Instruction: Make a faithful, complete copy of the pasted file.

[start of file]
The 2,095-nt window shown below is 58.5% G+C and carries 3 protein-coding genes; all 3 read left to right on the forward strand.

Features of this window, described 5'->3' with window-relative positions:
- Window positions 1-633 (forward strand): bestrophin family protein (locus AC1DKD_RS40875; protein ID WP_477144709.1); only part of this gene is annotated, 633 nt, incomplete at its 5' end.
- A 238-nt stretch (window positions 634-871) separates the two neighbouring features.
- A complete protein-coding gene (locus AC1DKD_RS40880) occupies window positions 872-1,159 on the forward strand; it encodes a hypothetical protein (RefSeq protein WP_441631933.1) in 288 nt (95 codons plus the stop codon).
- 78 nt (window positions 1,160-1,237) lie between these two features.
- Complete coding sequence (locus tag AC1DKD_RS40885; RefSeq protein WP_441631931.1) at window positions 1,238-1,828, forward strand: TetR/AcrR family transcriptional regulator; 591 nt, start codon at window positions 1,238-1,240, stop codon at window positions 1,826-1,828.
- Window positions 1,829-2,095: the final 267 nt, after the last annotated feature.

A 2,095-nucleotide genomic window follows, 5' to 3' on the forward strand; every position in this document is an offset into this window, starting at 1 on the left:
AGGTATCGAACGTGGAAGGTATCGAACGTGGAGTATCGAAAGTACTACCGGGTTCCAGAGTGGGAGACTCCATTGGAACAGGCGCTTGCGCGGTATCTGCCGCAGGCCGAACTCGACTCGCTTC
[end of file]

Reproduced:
The 2,095-nt window shown below is 58.5% G+C and carries 3 protein-coding genes; all 3 read left to right on the forward strand.

Features of this window, described 5'->3' with window-relative positions:
- Window positions 1-633 (forward strand): bestrophin family protein (locus AC1DKD_RS40875; protein ID WP_477144709.1); only part of this gene is annotated, 633 nt, incomplete at its 5' end.
- A 238-nt stretch (window positions 634-871) separates the two neighbouring features.
- A complete protein-coding gene (locus AC1DKD_RS40880) occupies window positions 872-1,159 on the forward strand; it encodes a hypothetical protein (RefSeq protein WP_441631933.1) in 288 nt (95 codons plus the stop codon).
- 78 nt (window positions 1,160-1,237) lie between these two features.
- Complete coding sequence (locus tag AC1DKD_RS40885; RefSeq protein WP_441631931.1) at window positions 1,238-1,828, forward strand: TetR/AcrR family transcriptional regulator; 591 nt, start codon at window positions 1,238-1,240, stop codon at window positions 1,826-1,828.
- Window positions 1,829-2,095: the final 267 nt, after the last annotated feature.

A 2,095-nucleotide genomic window follows, 5' to 3' on the forward strand; every position in this document is an offset into this window, starting at 1 on the left:
AGGTATCGAACGTGGAAGGTATCGAACGTGGAGTATCGAAAGTACTACCGGGTTCCAGAGTGGGAGACTCCATTGGAACAGGCGCTTGCGCGGTATCTGCCGCAGGCCGAACTCGACTCGCTTC